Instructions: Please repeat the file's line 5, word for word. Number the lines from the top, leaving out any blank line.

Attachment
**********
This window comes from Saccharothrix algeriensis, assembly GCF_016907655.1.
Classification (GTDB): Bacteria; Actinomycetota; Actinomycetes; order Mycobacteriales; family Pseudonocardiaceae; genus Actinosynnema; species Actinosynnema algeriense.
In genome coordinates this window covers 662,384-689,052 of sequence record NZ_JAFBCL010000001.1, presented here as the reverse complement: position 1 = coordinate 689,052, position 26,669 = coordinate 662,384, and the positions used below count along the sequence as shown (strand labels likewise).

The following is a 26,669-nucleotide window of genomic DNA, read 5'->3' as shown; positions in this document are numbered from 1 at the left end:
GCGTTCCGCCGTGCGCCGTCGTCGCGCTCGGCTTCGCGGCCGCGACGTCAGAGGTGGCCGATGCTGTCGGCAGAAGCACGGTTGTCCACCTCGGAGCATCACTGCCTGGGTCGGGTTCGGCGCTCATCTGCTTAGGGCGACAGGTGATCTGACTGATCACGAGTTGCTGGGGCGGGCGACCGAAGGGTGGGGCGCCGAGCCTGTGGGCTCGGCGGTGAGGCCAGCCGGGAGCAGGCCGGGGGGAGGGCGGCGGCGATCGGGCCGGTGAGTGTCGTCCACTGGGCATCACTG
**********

GCGTTCCGCCGTGCGCCGTCGTCGCGCTCGGCTTCGCGGCCGCGACGTCAGAGGTGGCCGATGCTGTCGGCAGAAGCACGGTTGTCCACCTCGGAGCATCACTGCCTGGGTCGGGTTCGGCGCTCATCTGCTTAGGGCGACAGGTGATCTGACTGATCACGAGTTGCTGGGGCGGGCGACCGAAGGGTGGGGCGCCGAGCCTGTGGGCTCGGCGGTGAGGCCAGCCGGGAGCAGGCCGGGGGGAGGGCGGCGGCGATCGGGCCGGTGAGTGTCGTCCACTGGGCATCACTG